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Research Summary

Buprenorphine Treatment in Less Specialized Settings: Can It Work?


Buprenorphine treatment outcomes are generally evaluated in resource-rich settings (e.g., with research staff) or in patients with some social support. The effectiveness of this treatment in everyday practice settings and among more destitute patients remains unclear. Two studies explored more generalizable approaches to buprenorphine treatment for opioid dependence.

Researchers in the Boston area assessed 99 patients receiving buprenorphine treatment in (1) a hospital-based primary care center with an on-site pharmacy but no on-site addiction counselor or (2) a neighborhood health center with an on-site addiction counselor but no on-site pharmacy.

  • At 6 months, 54% of patients were “sober” (determined by the treating physician and based on urine toxicology, self-reported drug use, and clinical assessment). Clinical outcomes did not differ across the treatment settings.

Other Boston researchers compared the effectiveness of buprenorphine in patients treated at a clinic for the homeless (n=44) and in housed patients treated at a general primary care setting (n=41). A nurse care manager was actively engaged in patients’ care at both sites.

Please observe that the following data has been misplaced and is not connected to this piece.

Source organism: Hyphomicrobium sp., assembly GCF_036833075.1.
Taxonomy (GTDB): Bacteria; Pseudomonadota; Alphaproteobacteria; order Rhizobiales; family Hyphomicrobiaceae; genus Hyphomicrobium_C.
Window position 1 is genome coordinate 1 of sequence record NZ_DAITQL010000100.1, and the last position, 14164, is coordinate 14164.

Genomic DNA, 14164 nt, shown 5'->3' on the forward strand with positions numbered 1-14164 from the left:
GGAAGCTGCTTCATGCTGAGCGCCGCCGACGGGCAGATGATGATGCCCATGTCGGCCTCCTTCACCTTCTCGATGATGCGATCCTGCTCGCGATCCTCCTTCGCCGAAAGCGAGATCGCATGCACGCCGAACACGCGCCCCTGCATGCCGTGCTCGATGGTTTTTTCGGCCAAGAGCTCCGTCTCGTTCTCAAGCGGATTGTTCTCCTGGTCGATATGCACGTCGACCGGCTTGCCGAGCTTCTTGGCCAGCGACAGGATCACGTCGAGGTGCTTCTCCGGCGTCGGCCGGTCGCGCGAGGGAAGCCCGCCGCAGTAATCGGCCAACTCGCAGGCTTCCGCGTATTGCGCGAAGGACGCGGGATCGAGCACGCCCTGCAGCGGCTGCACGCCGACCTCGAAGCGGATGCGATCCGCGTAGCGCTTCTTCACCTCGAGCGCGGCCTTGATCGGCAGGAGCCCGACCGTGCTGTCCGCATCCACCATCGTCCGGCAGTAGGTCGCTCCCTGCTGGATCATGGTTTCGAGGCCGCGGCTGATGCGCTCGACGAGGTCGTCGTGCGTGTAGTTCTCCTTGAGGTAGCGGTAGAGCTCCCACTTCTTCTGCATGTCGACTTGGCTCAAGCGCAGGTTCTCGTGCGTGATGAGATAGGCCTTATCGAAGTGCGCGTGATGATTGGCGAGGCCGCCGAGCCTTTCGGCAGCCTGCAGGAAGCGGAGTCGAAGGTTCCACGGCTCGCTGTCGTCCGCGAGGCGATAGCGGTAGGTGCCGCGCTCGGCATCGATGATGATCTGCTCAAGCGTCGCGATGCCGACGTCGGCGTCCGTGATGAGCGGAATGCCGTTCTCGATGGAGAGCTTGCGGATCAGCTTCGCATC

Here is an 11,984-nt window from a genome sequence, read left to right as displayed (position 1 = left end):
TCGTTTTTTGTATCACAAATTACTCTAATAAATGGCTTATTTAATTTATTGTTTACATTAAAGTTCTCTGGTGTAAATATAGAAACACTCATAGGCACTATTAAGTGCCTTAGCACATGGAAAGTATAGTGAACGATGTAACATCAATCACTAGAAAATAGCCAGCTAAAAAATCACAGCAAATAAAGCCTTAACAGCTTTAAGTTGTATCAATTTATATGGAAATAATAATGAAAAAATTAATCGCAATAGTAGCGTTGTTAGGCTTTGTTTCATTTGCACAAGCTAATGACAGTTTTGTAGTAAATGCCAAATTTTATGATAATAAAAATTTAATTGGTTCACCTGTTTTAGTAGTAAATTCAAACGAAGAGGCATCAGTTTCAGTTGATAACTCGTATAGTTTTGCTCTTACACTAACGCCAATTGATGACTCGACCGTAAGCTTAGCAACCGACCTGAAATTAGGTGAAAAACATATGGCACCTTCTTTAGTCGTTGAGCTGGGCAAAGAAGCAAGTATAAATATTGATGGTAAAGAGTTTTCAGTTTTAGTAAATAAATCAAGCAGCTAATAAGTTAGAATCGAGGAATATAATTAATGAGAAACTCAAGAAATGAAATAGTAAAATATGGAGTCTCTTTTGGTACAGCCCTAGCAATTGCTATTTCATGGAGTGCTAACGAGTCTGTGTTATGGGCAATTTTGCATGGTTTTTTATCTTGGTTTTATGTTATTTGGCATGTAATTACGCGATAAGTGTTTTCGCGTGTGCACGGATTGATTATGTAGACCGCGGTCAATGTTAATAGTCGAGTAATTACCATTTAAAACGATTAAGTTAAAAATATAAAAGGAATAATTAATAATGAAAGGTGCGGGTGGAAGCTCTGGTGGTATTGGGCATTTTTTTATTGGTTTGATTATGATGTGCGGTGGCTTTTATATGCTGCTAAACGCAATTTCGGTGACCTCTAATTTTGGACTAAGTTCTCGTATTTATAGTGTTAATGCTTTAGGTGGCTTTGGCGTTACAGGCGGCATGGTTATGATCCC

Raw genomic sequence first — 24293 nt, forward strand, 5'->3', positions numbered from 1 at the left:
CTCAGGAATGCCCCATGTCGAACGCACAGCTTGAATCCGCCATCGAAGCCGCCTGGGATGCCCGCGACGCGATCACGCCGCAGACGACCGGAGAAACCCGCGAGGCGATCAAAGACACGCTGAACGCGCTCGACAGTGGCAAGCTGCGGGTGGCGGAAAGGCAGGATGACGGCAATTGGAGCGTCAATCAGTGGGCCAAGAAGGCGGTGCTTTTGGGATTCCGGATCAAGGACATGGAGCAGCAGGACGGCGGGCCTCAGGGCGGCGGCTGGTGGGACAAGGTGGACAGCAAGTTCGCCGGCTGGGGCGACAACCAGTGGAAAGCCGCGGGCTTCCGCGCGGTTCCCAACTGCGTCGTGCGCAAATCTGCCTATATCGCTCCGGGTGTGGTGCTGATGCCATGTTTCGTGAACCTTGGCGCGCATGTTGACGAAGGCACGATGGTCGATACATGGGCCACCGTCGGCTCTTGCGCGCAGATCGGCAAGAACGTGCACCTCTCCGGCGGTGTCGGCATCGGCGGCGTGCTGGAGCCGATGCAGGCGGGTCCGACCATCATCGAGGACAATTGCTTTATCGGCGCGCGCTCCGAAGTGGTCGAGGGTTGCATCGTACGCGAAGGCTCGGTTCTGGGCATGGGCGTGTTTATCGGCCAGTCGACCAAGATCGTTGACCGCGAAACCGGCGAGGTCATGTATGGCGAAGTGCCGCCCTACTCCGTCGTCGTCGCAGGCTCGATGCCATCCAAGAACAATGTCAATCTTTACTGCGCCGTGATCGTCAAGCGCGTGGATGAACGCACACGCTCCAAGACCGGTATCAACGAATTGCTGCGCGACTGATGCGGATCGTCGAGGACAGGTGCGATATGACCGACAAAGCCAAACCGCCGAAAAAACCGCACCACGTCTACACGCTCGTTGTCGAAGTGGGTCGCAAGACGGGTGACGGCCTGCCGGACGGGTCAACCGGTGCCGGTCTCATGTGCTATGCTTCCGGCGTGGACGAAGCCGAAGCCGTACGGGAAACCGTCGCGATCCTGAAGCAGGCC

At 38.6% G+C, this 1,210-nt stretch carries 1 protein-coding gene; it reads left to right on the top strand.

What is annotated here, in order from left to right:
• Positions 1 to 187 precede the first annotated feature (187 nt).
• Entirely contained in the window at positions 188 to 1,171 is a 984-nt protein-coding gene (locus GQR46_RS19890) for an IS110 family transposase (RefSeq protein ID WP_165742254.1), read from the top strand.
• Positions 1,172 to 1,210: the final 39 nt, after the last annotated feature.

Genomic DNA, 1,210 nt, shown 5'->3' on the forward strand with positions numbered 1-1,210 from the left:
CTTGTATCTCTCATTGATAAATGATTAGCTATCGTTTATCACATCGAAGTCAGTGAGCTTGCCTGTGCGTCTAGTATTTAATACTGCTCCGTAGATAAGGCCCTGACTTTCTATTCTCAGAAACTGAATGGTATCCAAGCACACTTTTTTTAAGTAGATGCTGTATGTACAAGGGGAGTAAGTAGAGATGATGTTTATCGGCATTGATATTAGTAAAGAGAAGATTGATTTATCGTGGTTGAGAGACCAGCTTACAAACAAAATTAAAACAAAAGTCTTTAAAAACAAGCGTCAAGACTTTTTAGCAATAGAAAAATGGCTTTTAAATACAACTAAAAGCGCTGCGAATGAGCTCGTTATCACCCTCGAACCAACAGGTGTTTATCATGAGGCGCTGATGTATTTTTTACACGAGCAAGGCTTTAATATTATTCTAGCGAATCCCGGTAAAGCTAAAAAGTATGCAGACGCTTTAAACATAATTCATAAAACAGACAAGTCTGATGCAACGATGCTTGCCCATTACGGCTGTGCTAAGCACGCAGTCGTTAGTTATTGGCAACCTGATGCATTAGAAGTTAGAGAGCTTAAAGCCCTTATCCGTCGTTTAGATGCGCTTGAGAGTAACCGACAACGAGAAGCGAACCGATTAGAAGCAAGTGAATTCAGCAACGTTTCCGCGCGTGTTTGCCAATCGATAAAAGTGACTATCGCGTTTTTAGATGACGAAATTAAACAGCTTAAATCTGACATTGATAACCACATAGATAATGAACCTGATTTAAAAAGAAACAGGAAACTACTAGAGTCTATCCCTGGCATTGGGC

Although homeless patients had many more comorbidities than housed patients, treatment outcomes were similar between the groups:

  • Twenty-one percent of homeless patients and 22% of housed patients “failed treatment.”*
  • Both groups had a median treatment retention of 9 months. Of those in treatment for 12 months, 4% of both groups used illicit opioids.
  • Homelessness resolved for 36%, and employment rates increased in both groups.

Comments:

The above findings support the effectiveness of extending office-based buprenorphine treatment into less specialized, low-intensity settings and to patients with only marginal social support. These feasibility and effectiveness studies should extend the reach of buprenorphine treatment for opioid dependence.

Marc N. Gourevitch, MD, MPH
*Eloped during treatment induction or were discharged because of either disruptive behavior or ongoing alcohol or other drug use while not adhering to intensified substance abuse treatment

Reference:

Mintzer IL, Eisenberg M, Terra M, et al. Treating opioid addiction with buprenorphine-naloxone in community-based primary care settings. Ann Fam Med. 2007;5(2):146–150.

Alford DP, LaBelle CT, Richardson JM, et al. Treating homeless opioid dependent patients with buprenorphine in an office-based setting. J Gen Intern Med. 2007;22(2):171–176.


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